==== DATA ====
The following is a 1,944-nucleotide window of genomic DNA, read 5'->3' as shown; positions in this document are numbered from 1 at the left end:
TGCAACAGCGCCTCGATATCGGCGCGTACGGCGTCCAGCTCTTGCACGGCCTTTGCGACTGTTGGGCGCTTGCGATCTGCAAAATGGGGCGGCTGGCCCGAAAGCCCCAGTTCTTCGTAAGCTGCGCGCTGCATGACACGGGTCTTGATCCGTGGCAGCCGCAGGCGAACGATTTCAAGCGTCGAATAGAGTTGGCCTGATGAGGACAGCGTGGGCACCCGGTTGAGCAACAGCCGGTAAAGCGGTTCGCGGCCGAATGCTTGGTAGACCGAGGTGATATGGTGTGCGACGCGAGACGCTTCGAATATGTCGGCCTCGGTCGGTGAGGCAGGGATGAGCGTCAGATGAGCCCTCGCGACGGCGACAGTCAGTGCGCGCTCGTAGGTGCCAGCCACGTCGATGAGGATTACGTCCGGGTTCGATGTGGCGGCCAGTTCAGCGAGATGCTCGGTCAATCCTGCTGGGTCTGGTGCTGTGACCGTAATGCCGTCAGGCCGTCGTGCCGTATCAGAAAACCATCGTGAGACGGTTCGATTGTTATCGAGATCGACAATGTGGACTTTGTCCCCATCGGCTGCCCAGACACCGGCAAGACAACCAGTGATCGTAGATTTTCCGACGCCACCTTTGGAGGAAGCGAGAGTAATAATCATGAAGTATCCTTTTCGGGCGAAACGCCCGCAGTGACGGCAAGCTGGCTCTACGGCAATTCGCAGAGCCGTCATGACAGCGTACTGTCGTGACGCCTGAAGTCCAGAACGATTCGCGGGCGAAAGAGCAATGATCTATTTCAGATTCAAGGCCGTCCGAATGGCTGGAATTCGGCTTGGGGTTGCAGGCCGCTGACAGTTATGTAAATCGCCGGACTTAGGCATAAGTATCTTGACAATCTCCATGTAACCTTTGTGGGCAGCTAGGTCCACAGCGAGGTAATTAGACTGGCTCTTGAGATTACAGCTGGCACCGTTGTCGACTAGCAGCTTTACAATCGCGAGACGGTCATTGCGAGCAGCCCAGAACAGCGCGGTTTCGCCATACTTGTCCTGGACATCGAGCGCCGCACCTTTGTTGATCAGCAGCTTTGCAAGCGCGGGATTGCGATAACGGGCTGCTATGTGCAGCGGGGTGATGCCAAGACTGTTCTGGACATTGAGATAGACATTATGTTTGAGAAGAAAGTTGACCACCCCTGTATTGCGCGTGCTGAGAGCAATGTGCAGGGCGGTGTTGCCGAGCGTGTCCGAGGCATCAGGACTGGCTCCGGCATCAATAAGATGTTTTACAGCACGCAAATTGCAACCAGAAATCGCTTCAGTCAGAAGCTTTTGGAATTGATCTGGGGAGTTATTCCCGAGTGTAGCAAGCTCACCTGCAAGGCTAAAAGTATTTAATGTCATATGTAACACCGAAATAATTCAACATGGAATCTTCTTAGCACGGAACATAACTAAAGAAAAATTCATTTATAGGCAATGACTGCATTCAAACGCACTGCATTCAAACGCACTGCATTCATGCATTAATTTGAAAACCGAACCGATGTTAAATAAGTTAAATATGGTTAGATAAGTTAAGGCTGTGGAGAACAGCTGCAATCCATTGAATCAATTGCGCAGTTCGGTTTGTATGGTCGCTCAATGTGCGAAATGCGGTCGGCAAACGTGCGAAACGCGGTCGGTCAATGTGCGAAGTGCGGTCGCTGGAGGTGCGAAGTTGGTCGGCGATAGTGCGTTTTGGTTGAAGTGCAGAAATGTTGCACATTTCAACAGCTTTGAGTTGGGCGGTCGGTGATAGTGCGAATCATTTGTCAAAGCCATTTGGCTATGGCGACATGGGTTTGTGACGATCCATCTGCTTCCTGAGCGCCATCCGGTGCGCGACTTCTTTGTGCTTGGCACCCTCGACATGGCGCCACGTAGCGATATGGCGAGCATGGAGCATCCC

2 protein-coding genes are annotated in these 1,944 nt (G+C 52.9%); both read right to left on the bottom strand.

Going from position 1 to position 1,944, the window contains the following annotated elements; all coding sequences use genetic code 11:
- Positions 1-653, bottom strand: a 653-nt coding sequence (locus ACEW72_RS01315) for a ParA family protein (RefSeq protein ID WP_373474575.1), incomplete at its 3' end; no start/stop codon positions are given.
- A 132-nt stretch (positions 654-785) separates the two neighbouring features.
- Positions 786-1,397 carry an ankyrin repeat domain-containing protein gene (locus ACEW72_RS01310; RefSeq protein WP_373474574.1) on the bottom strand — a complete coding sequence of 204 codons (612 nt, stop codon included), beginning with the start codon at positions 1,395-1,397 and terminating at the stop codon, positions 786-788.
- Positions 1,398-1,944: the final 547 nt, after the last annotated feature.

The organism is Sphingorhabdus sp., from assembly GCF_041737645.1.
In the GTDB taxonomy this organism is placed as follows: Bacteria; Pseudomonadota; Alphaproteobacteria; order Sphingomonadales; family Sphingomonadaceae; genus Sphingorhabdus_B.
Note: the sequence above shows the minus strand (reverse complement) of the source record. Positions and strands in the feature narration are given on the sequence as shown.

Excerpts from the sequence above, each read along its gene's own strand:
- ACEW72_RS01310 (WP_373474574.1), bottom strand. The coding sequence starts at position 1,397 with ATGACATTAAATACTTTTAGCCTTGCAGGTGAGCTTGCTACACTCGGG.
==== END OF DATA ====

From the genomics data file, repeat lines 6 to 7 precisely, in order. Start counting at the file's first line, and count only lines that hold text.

- A 132-nt stretch (positions 654-785) separates the two neighbouring features.
- Positions 786-1,397 carry an ankyrin repeat domain-containing protein gene (locus ACEW72_RS01310; RefSeq protein WP_373474574.1) on the bottom strand — a complete coding sequence of 204 codons (612 nt, stop codon included), beginning with the start codon at positions 1,395-1,397 and terminating at the stop codon, positions 786-788.